AI-Enabled Classroom Tool For Visual Learning Analytics



Journal Title

Journal ISSN

Volume Title



This work focuses on simulation, design, development, and evaluation of a visual Learning Analytics (LA) tool - Real-time Educational AI-powered Classroom Tool (REACT) - to support educators’ data-driven decision-making. The educational institutions face one of the biggest challenges, such as predicting student performance, detecting undesirable student behaviors, profiling, or grouping students, etc., due to the exponential growth of educational data. The educators play a crucial role, where one of their primary responsibilities is effective, high-quality teaching. To do so, they must stay updated with students’ responses, efforts, and outcomes, for providing timely feedback to promote students’ improvement. Additionally, some of these educators are also academic advisors who provide advice to students, which is a critical aspect of judging institutional effectiveness. Considering these challenges, a solution in terms of an Artificial Intelligence (AI) driven visual LA tool is proposed in this work. This work begins with a simulation approach for understanding the effects of a LA tool with alerts and recommendations on student performance. These simulations are performed by developing and testing an Agent-based Model (ABM) for the Department of Physics and Astronomy at a large public university. The positive results from this simulation study indicated that the alerts and recommendations might help to increase student performance. Further, to understand the importance of the tool's design and its features, a high-fidelity prototype of REACT is developed using Shiny framework in R. The design and development of this tool followed recommendations from the golden rules of interface design and the Gestalt principles from visualization literature. Furthermore, considering the involvement of humans in educational applications, model-agnostic explanations are included on REACT for bringing explainability and interpretability in the process of decision-making. Finally, a study was conducted to understand the effectiveness, experience, and usability of REACT. The participants were 33 educators from Science, Engineering, and Humanities & Social Sciences. This study was performed using a hybrid approach of think-aloud interviews and questionnaires for exploring educators’ perceptions. The study concludes that REACT was rated as highly usable by educators from the Science and Engineering domains who perceive their experience similarly. Their perception and experience in using this technology-focused tool differed from the educators of the Humanities & Social Sciences domain due to the technological knowledge gap in these fields, as exposed by the study's findings. The results also demonstrated that REACT has higher effectiveness and a higher likelihood of motivating behavior changes in educators from the Science and Engineering domains.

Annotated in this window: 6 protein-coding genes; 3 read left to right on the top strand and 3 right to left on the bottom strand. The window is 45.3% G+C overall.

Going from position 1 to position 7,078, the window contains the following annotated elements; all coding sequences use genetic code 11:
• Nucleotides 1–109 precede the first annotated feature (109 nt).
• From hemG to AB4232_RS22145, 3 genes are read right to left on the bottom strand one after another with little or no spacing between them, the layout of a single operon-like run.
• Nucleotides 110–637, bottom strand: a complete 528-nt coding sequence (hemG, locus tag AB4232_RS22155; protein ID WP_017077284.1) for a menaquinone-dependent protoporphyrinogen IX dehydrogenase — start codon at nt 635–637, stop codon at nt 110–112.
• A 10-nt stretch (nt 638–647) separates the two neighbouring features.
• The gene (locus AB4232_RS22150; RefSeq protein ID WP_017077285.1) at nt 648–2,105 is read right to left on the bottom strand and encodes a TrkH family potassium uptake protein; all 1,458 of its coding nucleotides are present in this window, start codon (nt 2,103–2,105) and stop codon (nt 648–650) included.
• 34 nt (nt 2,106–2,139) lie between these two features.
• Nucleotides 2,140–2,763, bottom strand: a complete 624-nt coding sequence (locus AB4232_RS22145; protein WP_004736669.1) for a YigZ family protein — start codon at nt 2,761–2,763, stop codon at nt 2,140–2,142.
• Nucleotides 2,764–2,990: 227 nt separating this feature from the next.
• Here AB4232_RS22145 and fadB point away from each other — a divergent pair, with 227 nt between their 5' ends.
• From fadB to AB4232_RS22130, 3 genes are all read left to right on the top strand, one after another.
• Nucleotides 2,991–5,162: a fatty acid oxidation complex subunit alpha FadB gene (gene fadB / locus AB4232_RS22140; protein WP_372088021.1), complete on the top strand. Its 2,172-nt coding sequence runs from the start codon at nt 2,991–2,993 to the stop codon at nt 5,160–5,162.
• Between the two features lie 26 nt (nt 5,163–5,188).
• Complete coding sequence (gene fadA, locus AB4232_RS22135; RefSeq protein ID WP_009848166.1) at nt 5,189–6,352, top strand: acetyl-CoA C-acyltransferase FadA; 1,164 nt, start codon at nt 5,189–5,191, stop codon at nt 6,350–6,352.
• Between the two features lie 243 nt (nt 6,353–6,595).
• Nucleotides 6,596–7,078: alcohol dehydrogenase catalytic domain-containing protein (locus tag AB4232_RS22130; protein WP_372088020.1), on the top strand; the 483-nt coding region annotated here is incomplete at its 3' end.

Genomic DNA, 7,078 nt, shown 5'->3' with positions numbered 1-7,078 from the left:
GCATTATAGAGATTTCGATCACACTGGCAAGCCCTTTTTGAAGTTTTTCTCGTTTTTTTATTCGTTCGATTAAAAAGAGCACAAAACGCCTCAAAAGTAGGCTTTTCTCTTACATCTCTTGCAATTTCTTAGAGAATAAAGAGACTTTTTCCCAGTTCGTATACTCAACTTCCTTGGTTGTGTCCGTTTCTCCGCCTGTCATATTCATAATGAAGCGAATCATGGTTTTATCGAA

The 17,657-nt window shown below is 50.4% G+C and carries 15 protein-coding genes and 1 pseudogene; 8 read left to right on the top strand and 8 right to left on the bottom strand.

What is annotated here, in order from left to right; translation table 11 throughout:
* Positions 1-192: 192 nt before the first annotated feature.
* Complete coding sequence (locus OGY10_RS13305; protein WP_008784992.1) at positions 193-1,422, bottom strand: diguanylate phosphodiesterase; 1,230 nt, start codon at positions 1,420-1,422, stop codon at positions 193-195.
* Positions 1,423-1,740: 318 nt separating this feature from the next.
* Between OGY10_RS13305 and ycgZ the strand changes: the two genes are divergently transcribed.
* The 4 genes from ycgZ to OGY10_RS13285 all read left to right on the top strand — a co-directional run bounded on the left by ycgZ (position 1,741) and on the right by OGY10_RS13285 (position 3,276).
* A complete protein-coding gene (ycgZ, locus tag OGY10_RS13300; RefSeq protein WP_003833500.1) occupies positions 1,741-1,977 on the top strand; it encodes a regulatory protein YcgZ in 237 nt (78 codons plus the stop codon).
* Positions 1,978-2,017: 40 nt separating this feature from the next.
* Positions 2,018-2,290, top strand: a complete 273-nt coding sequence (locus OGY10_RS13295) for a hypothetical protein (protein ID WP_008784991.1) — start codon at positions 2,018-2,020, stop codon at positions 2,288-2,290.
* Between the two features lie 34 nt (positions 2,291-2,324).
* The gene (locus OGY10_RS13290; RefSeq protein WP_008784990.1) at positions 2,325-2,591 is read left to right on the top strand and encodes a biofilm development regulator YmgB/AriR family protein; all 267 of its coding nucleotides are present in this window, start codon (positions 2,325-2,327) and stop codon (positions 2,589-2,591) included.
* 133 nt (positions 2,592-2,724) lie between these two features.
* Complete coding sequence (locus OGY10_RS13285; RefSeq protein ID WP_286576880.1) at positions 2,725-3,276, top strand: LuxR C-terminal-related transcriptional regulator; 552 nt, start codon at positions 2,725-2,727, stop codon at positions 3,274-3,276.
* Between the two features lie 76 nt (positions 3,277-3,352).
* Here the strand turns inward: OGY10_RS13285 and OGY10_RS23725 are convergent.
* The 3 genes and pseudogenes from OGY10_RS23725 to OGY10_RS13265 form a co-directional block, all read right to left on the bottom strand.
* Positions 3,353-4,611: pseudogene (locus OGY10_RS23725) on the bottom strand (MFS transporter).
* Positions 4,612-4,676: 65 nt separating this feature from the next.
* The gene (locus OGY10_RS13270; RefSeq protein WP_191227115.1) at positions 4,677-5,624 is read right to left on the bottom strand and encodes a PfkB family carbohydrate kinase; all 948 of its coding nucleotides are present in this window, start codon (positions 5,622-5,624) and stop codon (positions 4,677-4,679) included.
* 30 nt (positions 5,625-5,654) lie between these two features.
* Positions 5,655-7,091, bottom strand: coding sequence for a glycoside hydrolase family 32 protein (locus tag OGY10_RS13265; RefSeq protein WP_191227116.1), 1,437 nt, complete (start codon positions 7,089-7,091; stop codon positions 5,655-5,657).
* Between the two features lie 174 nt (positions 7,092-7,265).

Artificial Intelligence, Correlation Analysis, Human-centered Evaluations, Learning Analytics, Usability, Visual LA tool